Ye Htut insisted that Burma’s much-lauded reforms, including media reforms that are being increasingly questioned, are “irreversible,” and that foreign reporters hired to work in Burma for news agencies with bureaus in the country could still receive six-month visas.

“So it doesn’t mean a rollback of the reform process but something like an adjustment,” he told the audience of journalists.

“There is no turning back. The only way is moving forward. … Yes, during the last year we made mistakes. We’re not perfect,” he said. “But we have a clear vision of the new Myanmar. We have reform strategy and most importantly we have the political will to implement it.”

Still, concerned national and international media point to the arrest of journalists for disclosing “state secrets,” the selective barring of media from press events, alleged interference with reporting and the visa restrictions.

“They are currently writing many laws including publication laws and broadcast laws,” Thiha Saw, a veteran journalist who edits the English-language Myanma Freedom Daily, told Thomson Reuters Foundation. “More laws mean more control.”


2 Responses to Foreign Press Visa Curbs Not Tied to Rohingya Reporting: Ye Htut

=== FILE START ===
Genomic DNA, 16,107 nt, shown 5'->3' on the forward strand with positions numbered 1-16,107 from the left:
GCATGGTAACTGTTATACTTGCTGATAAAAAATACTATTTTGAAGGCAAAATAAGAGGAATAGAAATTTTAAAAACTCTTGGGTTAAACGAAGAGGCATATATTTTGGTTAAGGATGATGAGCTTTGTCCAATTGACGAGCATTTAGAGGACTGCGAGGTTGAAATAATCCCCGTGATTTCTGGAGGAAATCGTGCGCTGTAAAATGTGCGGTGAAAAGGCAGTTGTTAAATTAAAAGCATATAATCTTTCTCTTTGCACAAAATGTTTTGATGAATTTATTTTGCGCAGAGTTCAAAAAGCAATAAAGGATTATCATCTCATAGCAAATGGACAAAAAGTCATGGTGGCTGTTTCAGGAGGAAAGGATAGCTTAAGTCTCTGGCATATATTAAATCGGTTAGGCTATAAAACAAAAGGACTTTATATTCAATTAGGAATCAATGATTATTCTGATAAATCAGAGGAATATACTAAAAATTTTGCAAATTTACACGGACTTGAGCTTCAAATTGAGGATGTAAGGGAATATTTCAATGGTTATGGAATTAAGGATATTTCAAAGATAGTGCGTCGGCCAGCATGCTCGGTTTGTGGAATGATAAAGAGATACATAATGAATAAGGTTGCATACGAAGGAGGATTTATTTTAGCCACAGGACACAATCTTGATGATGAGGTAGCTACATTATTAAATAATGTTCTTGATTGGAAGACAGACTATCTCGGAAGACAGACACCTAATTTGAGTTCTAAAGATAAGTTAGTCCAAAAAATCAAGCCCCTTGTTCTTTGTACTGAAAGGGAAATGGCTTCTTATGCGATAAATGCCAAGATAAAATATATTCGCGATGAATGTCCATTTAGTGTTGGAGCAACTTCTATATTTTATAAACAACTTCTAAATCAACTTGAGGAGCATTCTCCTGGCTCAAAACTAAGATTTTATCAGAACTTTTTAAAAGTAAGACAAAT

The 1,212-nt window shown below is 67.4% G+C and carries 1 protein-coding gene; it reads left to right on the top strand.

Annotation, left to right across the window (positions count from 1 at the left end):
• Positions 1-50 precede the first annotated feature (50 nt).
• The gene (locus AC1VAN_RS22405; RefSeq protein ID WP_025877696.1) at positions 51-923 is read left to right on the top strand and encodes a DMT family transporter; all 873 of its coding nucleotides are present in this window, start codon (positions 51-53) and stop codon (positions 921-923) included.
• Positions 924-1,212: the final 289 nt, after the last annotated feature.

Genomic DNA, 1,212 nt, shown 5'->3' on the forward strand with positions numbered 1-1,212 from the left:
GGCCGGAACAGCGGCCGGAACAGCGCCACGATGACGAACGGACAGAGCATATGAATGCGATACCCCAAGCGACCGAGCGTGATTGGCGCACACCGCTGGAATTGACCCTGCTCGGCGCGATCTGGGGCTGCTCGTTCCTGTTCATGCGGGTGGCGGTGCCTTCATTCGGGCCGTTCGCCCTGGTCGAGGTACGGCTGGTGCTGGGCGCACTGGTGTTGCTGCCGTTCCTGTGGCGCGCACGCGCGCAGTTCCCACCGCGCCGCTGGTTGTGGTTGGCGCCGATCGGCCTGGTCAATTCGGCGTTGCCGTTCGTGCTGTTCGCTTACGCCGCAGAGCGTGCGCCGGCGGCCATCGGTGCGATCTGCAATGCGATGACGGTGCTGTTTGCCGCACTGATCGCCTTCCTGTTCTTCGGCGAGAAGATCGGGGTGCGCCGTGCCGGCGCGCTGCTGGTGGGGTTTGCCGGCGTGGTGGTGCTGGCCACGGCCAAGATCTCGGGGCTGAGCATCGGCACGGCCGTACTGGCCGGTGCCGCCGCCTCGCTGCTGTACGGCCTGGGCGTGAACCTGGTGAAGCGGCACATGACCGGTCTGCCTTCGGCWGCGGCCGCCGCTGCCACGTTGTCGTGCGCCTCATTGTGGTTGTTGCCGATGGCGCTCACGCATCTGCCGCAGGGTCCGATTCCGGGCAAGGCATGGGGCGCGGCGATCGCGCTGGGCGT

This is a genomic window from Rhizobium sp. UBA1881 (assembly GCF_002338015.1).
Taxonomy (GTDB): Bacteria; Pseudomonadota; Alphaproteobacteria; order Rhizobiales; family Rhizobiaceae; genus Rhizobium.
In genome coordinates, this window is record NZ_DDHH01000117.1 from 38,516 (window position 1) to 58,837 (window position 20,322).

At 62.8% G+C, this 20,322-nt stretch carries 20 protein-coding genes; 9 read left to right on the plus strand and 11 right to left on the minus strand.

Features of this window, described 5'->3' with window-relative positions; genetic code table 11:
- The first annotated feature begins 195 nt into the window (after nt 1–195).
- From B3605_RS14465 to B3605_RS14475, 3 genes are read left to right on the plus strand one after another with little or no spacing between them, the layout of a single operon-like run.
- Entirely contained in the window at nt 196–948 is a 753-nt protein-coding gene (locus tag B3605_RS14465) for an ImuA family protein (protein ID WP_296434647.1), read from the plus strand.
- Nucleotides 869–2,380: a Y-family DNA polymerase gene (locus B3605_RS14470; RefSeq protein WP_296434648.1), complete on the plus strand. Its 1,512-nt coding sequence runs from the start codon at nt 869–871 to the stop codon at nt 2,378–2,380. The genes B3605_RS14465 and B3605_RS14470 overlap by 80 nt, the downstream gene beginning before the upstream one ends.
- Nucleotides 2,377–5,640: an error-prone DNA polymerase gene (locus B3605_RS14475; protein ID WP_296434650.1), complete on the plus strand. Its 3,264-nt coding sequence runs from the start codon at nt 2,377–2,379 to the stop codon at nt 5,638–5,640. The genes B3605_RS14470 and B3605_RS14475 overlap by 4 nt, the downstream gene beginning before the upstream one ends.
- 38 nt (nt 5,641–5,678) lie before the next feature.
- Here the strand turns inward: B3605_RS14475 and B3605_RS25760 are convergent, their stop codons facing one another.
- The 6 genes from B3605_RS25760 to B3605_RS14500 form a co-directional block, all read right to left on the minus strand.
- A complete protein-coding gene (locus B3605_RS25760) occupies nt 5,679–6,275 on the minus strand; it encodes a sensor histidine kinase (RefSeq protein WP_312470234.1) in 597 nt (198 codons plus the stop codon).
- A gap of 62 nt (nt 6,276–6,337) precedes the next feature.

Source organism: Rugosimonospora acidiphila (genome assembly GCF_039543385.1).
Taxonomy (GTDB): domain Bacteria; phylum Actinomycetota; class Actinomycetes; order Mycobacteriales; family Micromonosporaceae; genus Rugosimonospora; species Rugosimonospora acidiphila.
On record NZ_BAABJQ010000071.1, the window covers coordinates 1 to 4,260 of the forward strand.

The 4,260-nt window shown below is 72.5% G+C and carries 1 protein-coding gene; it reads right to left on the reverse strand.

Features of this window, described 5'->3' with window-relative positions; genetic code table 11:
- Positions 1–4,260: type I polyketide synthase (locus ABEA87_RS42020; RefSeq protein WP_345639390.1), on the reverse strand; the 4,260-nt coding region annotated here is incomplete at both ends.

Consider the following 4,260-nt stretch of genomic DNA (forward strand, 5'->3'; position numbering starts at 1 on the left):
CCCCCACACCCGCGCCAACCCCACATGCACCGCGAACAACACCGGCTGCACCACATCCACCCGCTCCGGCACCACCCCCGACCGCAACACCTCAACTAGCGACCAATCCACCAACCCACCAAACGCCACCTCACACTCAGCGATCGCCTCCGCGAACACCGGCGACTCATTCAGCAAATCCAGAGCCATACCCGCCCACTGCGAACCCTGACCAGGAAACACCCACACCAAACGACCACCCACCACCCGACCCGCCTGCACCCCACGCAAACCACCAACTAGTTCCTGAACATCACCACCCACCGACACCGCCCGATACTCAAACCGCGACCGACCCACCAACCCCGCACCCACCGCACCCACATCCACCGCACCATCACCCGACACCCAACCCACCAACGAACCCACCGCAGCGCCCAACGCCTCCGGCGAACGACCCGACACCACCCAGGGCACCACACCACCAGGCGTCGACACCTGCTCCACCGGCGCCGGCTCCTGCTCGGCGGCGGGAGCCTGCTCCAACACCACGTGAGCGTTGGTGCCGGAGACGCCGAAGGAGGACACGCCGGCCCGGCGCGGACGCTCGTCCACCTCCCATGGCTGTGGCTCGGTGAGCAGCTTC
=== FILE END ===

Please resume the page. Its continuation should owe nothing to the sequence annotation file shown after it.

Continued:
1. No one believed like that. But we all believe that it is because of bogus arrest at chemical weapon factory incident. We do not want from the regime why they change the policy. Whatever they say does not matter at all. No one trusts this regime.

  2. When there was no any problem during the time of democratic government like UN and U Ba Swe in Arakan region. The day dictators ruled the country many problems came to existance. Especially in Arakan region many of the times Muslims has to run away from their own land to East Pakistan and now Bangladesh. It must consider waht is the reasons behind.
    The mojority Buddhist do not want to share jobs opportunity and natural resources to Muslims as well as political power, at the samw time Arakanese Buddhists those recently migrated from Bangladesh Awakyunt want to loot Muslims land and properties so their leaders create communal violance from time to time in Arakan region. Real Arakanese Buddhists and Muslims in Arakan do not have any problem as they are living side by side since the centuries. “The word Rohingya was clearly written in the book of Mrauk-oo period and also foreign scholar openly sent message to the court of Ava in Myanmar histroy.”Therefore
    Bama leaders U Nu, the first Prime Minister of Burma ( Myanmar ) and Brig.General Aung Gyi, the then Vice Cheif of Staff of Burma Arm Forces
    declared thge peoples of Buthidaung and Maungdaw area were called Rohingya. Franckly speaking the word Rohingya is not and invented word, because All Mrohaung natives including both Buddhists and Muslims are called ROHINGYAS in those days.

    Now hatred is creatred by extra-nationalists of Arakanese Buddhists group led by RNDP party just for their benefits of interest and political power and in long run to saperate Arakan from Myanmar mainl;and and establish a new kingdom. It has to be very careful for the stability of Myanmar in general. This is a big poison for Myanmar leaders to think hundred times before making any problems to Muslims those are living peacefully in the country since the centuries as good citizens and the son of the soil. Muslims are loyal to Bama kings and also till to day. Muslims loves peace and justice.